Speech Technology Magazine

 

A Day in the Life of an Imaginary Firm

Speech technology works - literally. Technical advances are making itquicker and easier to implement speech recognition technology in the workplace, fromcustomer service centers to sales organizations, and eventually, throughout the entire<@SM>enterprise.
By Paul McNulty - Posted Oct 31, 1999
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Speech technology works - literally. Technical advances are making it quicker and easier to implement speech recognition technology in the workplace, from customer service centers to sales organizations, and eventually, throughout the entire enterprise.
The evidence is in the proliferation of volume licensing agreements, strong channel programs, support and training centers and software development kits. Speech technology is catching on in corporate America, beyond its stronghold in applications for call centers and customer service departments. The technology is moving off the server and onto the desktop, and beyond - into the automobile, cell phone, handheld devices, and "intelligent appliances." Speech and language technology developer Lernout & Hauspie (L&H) anticipates that corporations will soon use speech and language software to simplify many office processes, realizing all the software's business benefits, from increased productivity to better information access and communication, to reduced repetitive stress injury for busy employees.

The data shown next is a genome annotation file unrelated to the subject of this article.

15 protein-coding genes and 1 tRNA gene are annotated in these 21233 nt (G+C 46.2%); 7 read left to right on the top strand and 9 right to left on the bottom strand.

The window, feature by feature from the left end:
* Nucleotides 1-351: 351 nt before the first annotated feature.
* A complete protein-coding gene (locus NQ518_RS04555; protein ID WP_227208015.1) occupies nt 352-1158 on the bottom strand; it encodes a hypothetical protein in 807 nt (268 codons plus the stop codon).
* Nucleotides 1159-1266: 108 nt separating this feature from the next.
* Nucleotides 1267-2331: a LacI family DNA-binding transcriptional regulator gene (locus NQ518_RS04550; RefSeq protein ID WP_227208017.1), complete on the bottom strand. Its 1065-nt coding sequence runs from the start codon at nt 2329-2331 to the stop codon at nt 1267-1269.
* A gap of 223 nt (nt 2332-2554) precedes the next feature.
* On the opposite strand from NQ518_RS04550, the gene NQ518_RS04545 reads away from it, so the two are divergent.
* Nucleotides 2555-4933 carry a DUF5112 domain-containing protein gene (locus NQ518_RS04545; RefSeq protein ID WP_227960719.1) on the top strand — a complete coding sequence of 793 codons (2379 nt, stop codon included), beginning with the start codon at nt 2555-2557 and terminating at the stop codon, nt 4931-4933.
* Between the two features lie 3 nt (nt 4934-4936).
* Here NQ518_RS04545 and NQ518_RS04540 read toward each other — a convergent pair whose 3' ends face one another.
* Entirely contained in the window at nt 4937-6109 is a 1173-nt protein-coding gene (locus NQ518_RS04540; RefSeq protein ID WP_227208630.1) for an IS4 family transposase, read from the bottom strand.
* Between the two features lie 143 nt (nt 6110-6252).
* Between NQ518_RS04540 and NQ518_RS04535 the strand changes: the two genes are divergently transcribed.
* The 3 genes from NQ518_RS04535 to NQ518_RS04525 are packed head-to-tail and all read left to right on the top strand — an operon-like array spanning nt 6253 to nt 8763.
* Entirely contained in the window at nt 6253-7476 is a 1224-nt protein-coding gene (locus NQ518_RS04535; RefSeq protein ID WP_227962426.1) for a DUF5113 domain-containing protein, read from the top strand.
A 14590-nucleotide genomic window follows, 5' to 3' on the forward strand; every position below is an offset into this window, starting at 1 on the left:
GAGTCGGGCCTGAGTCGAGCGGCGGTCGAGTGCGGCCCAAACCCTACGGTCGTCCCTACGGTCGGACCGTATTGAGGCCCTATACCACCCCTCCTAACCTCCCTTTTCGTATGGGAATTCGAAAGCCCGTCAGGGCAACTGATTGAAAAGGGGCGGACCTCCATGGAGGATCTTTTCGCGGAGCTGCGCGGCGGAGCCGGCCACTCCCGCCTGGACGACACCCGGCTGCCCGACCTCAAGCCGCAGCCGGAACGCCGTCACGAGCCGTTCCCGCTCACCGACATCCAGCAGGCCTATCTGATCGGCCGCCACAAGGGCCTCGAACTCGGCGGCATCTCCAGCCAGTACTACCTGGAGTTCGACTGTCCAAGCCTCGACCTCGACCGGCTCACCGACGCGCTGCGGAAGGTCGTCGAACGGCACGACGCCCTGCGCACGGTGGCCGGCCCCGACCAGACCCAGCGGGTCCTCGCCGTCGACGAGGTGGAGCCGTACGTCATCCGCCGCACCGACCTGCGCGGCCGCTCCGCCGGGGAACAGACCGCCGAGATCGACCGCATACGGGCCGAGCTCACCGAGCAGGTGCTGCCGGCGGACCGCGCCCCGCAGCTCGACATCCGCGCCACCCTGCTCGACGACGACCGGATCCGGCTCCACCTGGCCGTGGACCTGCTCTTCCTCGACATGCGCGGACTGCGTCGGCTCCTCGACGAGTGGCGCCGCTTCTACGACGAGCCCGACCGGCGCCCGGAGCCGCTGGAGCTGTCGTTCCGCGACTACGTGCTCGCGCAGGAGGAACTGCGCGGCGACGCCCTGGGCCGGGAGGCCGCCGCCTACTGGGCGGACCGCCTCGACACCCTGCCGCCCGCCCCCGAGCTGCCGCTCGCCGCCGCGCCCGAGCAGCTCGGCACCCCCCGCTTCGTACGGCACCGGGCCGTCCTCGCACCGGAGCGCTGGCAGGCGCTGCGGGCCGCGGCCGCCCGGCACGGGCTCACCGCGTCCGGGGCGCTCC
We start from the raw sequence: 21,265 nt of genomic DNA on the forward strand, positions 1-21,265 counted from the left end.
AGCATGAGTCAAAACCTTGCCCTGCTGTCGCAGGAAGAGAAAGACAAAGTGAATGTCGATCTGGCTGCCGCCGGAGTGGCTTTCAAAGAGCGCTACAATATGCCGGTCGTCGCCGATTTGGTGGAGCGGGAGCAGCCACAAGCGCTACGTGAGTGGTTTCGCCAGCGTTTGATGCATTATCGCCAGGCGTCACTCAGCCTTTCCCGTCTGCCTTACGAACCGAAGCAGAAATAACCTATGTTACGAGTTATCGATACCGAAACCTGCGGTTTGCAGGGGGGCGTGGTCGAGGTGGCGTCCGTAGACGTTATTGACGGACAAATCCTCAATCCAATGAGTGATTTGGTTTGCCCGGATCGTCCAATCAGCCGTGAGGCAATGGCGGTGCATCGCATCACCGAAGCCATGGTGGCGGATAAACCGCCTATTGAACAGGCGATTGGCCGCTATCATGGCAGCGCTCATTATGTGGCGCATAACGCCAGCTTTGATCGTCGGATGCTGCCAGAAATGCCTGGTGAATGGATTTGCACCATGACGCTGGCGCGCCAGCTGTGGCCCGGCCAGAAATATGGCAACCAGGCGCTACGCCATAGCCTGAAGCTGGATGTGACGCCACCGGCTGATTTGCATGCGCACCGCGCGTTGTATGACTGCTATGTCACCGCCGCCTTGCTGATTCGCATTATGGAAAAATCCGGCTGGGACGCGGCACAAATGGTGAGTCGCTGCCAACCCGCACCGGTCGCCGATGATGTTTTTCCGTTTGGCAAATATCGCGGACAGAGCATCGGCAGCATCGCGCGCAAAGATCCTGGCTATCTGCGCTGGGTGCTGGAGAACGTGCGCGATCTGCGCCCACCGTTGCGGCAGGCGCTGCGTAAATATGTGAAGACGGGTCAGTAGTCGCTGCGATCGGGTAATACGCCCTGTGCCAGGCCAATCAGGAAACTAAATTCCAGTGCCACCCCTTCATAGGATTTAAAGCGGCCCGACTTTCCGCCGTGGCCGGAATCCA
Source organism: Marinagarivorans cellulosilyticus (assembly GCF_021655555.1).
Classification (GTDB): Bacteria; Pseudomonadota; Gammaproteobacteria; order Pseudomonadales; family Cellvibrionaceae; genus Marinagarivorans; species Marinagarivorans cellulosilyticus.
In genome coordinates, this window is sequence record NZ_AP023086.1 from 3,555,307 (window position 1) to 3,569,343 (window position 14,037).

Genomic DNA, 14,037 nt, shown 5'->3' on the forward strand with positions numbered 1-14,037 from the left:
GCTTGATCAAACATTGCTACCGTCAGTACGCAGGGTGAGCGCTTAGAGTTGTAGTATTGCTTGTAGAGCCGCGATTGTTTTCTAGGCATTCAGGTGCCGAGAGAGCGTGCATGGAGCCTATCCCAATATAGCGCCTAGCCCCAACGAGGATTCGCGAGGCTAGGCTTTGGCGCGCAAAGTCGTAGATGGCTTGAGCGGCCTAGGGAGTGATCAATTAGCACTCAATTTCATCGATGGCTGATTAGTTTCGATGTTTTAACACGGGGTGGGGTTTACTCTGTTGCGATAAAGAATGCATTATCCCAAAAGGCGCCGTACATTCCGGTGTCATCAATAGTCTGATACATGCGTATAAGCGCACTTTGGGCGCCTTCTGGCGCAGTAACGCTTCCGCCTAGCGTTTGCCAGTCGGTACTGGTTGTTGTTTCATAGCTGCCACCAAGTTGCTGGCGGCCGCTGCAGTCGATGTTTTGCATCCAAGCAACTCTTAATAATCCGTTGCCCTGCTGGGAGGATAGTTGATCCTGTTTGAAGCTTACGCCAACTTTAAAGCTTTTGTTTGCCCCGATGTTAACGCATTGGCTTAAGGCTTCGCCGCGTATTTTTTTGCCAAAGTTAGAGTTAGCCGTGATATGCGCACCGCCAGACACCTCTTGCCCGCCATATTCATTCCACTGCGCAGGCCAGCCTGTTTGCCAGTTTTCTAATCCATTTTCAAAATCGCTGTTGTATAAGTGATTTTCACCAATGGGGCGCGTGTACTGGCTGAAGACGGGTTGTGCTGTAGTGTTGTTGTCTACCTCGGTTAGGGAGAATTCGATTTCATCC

The market for speech-recognition technology was worth almost $1 billion last year and could reach $2 billion this year, according to William Meisel, president of TMA Associates Inc., a California-based speech recognition-consulting firm. Much of that gain will come from enterprise deployments of speech and language software, applications, tools and services. It's not far-fetched to imagine a business implementing speech recognition in some form in every one of its departments. To get an idea of how this deployment might occur, let's imagine a business - we'll call it Mercury Communications, a hypothetical telecommunications equipment company - as an example of how businesses will implement speech and language technology throughout their operations.

A day in the life of a business wired for speech

8:22 a.m. - Before he's even left the driveway, Mercury Communications CEO David Borden activates his AutoPC, a compact in-dash computer, by speaking the call letters of the station he wants to hear - WOKQ for country music. He breaks from the station to ask the PC to describe the commute traffic. It downloads the information and "speaks" it to him in a natural voice. He tells the computer to place a call from his digital address book and leaves a message for the company's vice president of marketing concerning new performance figures for a 2 p.m. conference call with a prospective partner, Orion Business Solutions. The message waits on the marketing VP's voicemail at the office.